The company of legendary aviator Howard Hughes elected to remove the rear body section, in order to use the Model J to tow gliders aloft. The car’s exceptional torque made it ideal for launching even the largest aircraft, and it continued to serve as a test vehicle for Briegleb Aircraft after it was sold to them in 1945.
In 1948, Briegleb sold 2456/J-444 to Robert Straede, of Santa Monica. It then passed to Lassiter Hoyle, an early and long-time member of the California classic car scene. In a letter to later owner Otis Chandler, Hoyle noted that “the rear portion of the body was missing. I’d go so far as to say it was in good condition, and otherwise complete.”
Hoyle sold the car in June 1949 to Fred Buess Jr., who kept it 11 years before selling it to Nate Derus in January 1960. Now missing the remaining body panels, 2456/J-444 eventually passed to Phil Renick and then to Lewis Iandoli, who arranged for restorer Harry Andrews to reconstruct the original body.
The restoration was completed in the mid-1970s by new owner Frank McGowan, returning the Joe E. Brown Tourster exactly as it appeared when new. McGowan sold the finished car to the late Otis Chandler, a legendary collector and classic car enthusiast. Chandler kept the Duesenberg 10 years, during which time it was shown occasionally and displayed for the rest of the time in his beautiful private museum in Oxnard, California. During Chandler’s tenure as owner, the car was awarded a CCCA National First Prize, followed by its Senior Award in October 1989. He conducted extensive research into the car’s history, copies of which are included in the sale.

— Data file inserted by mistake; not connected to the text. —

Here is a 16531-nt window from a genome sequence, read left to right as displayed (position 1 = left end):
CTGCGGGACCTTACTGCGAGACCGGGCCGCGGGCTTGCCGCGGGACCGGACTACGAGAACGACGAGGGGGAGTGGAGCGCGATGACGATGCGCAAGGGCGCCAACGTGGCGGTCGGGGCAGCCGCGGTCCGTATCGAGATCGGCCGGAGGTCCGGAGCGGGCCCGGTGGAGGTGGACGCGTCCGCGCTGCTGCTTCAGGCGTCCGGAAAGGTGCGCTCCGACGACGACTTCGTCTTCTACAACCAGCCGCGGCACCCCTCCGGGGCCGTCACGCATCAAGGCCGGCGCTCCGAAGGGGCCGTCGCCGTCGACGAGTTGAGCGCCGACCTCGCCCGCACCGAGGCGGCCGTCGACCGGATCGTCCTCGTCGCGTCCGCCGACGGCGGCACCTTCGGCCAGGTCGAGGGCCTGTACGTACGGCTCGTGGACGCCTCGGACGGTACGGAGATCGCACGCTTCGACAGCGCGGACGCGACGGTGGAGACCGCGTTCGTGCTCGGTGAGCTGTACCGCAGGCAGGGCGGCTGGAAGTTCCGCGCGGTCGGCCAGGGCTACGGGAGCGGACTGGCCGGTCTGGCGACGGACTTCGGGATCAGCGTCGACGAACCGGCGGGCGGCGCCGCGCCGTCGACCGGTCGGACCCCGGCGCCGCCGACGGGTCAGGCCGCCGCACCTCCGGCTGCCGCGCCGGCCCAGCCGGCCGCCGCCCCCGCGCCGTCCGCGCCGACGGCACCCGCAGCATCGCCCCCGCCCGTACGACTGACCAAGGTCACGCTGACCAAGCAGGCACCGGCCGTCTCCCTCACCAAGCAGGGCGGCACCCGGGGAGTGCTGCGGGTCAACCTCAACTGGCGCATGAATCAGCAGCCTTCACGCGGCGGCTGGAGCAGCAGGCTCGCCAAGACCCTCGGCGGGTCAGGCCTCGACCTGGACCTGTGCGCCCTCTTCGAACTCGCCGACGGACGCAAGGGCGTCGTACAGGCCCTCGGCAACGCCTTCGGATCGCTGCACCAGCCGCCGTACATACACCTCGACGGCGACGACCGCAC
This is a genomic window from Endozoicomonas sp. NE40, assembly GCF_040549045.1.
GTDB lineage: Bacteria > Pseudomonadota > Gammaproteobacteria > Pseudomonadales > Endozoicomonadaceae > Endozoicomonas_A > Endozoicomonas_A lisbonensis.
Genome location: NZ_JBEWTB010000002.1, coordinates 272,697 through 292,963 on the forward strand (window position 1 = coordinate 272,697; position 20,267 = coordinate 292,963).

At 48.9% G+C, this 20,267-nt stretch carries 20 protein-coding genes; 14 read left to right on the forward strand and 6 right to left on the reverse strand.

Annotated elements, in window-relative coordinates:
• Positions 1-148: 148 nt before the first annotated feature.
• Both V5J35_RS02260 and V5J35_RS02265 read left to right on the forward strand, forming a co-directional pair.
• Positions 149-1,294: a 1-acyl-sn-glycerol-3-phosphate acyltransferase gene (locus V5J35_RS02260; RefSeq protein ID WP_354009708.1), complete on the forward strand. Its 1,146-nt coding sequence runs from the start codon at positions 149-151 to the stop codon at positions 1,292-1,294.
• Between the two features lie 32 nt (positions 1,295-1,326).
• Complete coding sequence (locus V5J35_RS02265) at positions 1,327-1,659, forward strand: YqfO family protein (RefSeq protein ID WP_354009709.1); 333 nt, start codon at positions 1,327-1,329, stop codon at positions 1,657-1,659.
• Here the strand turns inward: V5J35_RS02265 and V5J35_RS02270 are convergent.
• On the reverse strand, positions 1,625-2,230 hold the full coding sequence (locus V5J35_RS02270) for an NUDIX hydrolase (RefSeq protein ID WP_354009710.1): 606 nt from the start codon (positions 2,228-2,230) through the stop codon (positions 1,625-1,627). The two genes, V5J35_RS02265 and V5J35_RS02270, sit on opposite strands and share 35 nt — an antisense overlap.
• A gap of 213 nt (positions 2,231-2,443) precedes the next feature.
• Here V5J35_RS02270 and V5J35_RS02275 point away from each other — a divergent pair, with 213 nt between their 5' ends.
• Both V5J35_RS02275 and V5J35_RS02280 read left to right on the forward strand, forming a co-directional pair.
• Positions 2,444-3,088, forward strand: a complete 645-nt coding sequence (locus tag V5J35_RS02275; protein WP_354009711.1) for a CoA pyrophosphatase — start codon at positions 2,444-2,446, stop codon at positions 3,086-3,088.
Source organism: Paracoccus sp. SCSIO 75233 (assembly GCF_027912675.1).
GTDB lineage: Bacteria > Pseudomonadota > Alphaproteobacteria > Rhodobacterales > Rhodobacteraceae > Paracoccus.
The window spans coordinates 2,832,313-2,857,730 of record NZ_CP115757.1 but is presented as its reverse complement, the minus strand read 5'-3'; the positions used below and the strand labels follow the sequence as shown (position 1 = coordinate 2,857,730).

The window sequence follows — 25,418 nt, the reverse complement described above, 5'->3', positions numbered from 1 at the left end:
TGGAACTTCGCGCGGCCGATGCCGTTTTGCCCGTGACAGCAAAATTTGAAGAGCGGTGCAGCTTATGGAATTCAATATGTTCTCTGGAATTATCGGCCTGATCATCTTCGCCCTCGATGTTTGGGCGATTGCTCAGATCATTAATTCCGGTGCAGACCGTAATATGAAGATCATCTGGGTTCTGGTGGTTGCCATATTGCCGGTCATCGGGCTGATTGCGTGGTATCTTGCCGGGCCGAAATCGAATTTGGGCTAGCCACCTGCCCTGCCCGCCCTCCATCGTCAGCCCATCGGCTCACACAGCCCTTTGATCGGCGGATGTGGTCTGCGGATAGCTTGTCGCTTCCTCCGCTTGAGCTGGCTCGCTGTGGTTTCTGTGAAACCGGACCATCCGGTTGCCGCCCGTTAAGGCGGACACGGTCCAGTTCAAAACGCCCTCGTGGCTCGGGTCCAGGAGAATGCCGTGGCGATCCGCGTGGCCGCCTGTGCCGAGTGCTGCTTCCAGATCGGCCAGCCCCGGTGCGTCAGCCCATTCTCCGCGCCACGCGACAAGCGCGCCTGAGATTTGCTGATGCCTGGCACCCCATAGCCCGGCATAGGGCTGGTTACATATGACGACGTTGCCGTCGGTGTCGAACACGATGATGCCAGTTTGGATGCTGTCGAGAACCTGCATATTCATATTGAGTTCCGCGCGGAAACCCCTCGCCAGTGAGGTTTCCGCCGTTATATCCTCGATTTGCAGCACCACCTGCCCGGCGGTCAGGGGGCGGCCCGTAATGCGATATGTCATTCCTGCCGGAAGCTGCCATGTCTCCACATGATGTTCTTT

In March 1996, Chandler elected to sell the car; the buyer was yet another noted collector, John McMullen, of Michigan. For the next two decades McMullen and his Tourster were regularly seen at the country’s most prestigious concours events. It garnered Best in Show at the Gilmore Car Museum’s Grand Experience in 2001 and numerous Best in Class and class awards, including, notably, Best in Class at the 1995 Meadow Brook Concours d’Elegance and the Gordon Buehrig Memorial Award for Best ACD Car at the same event the following year.
The car was acquired by the late John O’Quinn from the McMullen Collection in 2007, and it has remained in the O’Quinn Collection ever since. Its black paint holds a deep gloss and is picked out by a beautiful, bright aluminum molding. The tan leather interior and top are elegantly complemented by yacht-like varnished floorboards.
The Duesenberg has, to our knowledge, not been shown during Mr. O’Quinn’s ownership; therefore, its opportunity for sale here presents a chance for the new owner to freshen the car and return it to the show field. It will always be admired for its long history of enthusiast ownership and for its legendary owners, not least the smiling figure of Joe E. Brown and the enigmatic but exciting Howard Hughes.